From a physiological point of view, inhaled TB bacilli quickly move fast through the nose and mouth into the parts of the smallest and lowest airway, then finally into the terminal lung alveoli and bronchiole

Mechanism of Pathophysiology

Immediately the TB bacilli are inhaled, there is a settlement of the infectious droplets into parts of the airways. However, most of these infectious mycobacterial are trapped onto the airways upper parts by the secreted mucus from the goblet cells. This produced mucus traps these foreign substances as supported by the cilia found on the cells surface that continuously beat the entrapped mucus particles upward for their elimination (Frieden et al., 2003; p. 889).

The mucus particles protect the body through initial physical defense hence preventing the lung and particularly the entire body from tuberculosis exposure (Jensen et al., 2005; p. 13). However, the remaining bacteria within the droplets that have bypassed the system of mucociliary reach the alveoli; however, the alveolar macrophages quickly engulfed them (Frieden et al., 2003, p. 891; Korf et al., 2006, p. 155). The macrophages are part of the inborn immune system that provides the body with an opportunity to destroy the mycobacteria as well as prevent its infection. Funny enough, the mycobacteria slowly continue to multiply even when the macrophages already ingest them through cell division (Korf et al., 2006, p. 159). As a result, the mycobacteria reach the terminal lung alveoli and bronchiole that guide’s it from the upper airways (trachea, mouth, and nose) into tissues of the lung. This physiological process results in a condition known as Tuberculosis.

Alternatively, the constriction and dilation of the airways in the lung are attained via nervous control between the sympathetic and parasympathetic nervous systems. In this case, the lung requires sympathetic nervous system to stimulate bronchodilation while it requires a parasympathetic system to cause bronchoconstriction (Jensen et al., 2005; p. 89). As such, reflex actions like coughing as well as the lungs ability in regulating levels of carbon dioxide and oxygen are also caused by control of the autonomic nervous system. Besides, the lung is consisting of the sensory nerve fibers that emerge from the vagus nerve to fifth thoracic ganglia; this joins the plexus of the pulmonary region at the root of lung forming at the hilum nerve entrance.

The supplied blood carries deoxygenated blood to the lungs from the body where erythrocytes cells are capable of picking up oxygen that they transport to the body tissues. Within the lung is the pulmonary artery that emerges from the trunk of the pulmonary and plays the role of carrying arterial and deoxygenated blood to the alveoli — the artery branches into many bronchi, which is progressively smaller in size. Also, there are the venules and one arteriole that supplies and drains one lobule of pulmonary. These (alveoli) branches into a network of pulmonary capillary. The system of the pulmonary capillary is made up of minute vessels whose walls are thin, thus creating the membrane for respiration. Immediately the blood is oxygenated; it is moved out of the alveoli through various pulmonary veins, thus leaving the lungs via the hilum.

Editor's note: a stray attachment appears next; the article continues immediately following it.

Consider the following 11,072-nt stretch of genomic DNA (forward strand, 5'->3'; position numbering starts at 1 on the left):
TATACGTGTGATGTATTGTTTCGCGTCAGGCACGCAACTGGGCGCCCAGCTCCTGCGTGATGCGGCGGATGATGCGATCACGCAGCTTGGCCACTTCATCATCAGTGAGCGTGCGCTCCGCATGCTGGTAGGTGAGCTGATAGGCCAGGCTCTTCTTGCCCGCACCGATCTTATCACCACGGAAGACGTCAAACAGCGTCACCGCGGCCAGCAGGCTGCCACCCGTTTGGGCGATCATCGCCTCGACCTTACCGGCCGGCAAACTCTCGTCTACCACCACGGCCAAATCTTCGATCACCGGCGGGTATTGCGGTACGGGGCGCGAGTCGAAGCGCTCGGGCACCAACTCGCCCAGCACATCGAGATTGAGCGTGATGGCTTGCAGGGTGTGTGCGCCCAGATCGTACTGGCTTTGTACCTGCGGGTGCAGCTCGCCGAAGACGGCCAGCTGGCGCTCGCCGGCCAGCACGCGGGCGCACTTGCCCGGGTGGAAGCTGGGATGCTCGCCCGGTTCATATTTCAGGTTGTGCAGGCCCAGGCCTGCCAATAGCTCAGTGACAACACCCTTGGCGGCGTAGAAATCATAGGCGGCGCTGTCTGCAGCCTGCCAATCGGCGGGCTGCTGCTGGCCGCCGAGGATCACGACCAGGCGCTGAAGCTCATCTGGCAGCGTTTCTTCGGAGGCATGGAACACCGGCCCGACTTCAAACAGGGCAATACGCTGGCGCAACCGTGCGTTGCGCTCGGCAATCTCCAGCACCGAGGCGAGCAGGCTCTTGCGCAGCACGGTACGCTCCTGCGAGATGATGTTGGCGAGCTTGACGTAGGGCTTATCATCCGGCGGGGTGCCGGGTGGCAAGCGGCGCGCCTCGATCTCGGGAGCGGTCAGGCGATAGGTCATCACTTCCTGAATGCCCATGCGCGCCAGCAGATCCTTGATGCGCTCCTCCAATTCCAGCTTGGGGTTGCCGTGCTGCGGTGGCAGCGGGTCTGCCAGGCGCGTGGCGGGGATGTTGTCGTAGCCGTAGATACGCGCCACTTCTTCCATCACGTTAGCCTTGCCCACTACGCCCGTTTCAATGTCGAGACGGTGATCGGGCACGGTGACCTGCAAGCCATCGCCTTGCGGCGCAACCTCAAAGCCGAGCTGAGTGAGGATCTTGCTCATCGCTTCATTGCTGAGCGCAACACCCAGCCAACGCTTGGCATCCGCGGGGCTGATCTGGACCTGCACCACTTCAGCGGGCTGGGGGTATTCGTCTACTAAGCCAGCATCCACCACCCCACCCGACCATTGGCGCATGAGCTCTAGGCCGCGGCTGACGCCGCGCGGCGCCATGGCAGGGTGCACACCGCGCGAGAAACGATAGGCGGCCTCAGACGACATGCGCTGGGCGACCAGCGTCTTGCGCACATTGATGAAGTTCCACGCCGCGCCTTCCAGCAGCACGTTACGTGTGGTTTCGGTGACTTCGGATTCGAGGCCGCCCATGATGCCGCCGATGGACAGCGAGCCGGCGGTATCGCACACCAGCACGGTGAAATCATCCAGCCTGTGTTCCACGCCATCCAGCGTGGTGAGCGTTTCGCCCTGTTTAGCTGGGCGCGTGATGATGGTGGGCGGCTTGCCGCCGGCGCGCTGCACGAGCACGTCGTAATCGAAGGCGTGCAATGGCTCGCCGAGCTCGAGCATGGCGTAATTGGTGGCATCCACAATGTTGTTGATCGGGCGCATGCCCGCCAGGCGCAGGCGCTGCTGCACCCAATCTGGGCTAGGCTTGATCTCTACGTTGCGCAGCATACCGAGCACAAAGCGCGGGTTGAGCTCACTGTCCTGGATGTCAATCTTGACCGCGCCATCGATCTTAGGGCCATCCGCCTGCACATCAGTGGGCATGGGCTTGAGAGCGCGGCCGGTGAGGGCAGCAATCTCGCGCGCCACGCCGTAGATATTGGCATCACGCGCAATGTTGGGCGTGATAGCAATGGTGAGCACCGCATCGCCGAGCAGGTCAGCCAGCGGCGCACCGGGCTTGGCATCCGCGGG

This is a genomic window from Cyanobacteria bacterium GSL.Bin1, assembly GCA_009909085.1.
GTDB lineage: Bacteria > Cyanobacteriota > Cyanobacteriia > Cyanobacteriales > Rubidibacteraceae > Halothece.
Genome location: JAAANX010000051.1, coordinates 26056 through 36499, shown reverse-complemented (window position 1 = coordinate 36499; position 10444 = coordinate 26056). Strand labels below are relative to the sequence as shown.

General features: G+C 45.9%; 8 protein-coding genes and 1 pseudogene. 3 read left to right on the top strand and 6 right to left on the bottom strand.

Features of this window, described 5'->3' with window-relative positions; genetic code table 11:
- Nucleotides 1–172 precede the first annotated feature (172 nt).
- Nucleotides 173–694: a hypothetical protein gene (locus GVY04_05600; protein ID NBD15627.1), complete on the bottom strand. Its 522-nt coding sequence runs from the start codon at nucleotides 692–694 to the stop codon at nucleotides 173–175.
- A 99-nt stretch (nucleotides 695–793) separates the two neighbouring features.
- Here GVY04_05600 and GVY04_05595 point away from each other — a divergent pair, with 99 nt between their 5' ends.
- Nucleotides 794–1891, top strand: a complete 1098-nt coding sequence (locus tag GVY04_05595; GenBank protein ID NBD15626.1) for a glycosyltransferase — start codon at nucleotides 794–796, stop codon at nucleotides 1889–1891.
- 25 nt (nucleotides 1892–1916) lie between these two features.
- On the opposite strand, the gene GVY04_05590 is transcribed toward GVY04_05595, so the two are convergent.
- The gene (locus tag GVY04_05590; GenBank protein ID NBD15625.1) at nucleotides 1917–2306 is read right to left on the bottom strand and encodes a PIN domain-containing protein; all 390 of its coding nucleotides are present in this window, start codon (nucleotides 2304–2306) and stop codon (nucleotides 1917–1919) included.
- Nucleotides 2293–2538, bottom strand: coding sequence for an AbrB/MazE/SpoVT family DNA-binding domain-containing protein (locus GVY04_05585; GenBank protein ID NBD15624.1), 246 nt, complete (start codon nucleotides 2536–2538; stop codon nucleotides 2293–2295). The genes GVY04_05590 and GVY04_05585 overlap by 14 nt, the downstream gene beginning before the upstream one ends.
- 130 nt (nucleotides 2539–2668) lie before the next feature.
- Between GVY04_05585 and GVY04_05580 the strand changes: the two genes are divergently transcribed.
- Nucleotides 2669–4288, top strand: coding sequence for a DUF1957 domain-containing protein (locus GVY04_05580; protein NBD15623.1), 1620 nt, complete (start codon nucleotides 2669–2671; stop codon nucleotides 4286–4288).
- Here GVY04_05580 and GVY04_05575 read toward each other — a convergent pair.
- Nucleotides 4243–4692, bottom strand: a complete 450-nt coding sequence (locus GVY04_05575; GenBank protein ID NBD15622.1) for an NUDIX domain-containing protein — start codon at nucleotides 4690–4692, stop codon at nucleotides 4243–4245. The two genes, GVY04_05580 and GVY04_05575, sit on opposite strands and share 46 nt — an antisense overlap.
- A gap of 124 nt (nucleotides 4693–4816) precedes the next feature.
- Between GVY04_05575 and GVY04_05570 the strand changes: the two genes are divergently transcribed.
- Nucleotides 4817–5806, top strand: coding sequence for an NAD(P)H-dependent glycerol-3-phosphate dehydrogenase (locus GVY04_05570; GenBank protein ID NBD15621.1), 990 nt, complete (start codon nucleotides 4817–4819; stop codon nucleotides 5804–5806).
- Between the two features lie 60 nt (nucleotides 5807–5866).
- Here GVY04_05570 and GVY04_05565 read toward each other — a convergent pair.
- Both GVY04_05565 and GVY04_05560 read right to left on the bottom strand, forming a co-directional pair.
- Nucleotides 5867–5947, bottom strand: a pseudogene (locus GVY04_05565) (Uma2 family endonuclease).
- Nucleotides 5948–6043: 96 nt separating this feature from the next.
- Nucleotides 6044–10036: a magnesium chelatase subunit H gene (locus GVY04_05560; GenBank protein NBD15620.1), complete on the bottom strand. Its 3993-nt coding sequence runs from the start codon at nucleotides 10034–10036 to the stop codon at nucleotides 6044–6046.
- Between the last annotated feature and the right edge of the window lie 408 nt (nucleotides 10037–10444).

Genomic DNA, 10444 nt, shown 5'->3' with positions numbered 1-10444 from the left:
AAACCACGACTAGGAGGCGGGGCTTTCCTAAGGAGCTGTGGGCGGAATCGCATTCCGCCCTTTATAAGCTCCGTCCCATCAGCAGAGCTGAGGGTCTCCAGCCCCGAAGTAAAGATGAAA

There are a few measures that can be used to prevent the active TB from spreading; these ranges from avoiding infected by not allowing them to be social places like the workplace, schools as well as avoid sleeping in full rooms with infected persons to minimize the spreading risk. Besides, when handling TB patients, one need to wear a mask, cover mouth, as well as stay in well-ventilated rooms to limit its spread.


TB is cured using antibiotics with the right medication that is correctly administered. The length and antibiotic used relies on the potential resistance to the antibiotics, the overall health of the patient, age of the patient as well as whether the TB is active or latent.\

Clinical Relevance

The processes of cellular occurrence of TB develop in a different way for every TB patient; this depends on the immune system of the patient as well as their status. However, this involves various stages including latency, primary disease, primary progressive disease, and another pulmonary disease all with various medical manifestations.


The reemergence of TB has caused a significant concern in public health globally emerging as one of infectious disease. Thus, the pathophysiological understanding of this airborne infection from the primary virus to active infection is essential. This is useful in critical care as well as the creation of awareness of its causes, prevention, treatment as well as clinical relevance in evaluating a patient’s condition of the disease and how to manage it.


Centers for Disease Control and Prevention (2006). Trends in tuberculosis incidence, United States. MMWR Morb Mortal Wkly Rep. 2007; 56(11):245-250.

Centers for Disease Control and Prevention-World TB day, (2007). MMWR Morb Mortal Wkly Rep; 56(11):245.

Frieden, T.R., Sterling, T.R., Munsiff, S.S., Watt, C.J., Dye, C. (2003). Tuberculosis. Lancet; 362: 887-899

Jensen, P., Lambert, L.A., Iademarco, M.F., Ridzon, R. (2005). Centers for Disease Control and Prevention. Guidelines for preventing the transmission of Mycobacterium tuberculosis in health-care settings; 54(RR-17):1-141.

Korf, J., Pynaert, G., Tournoy, K. (2006). Macrophage reprogramming by mycolic acid promotes a tolerogenic response in experimental asthma. Am J Respir Crit Care Med; 174(2):152-160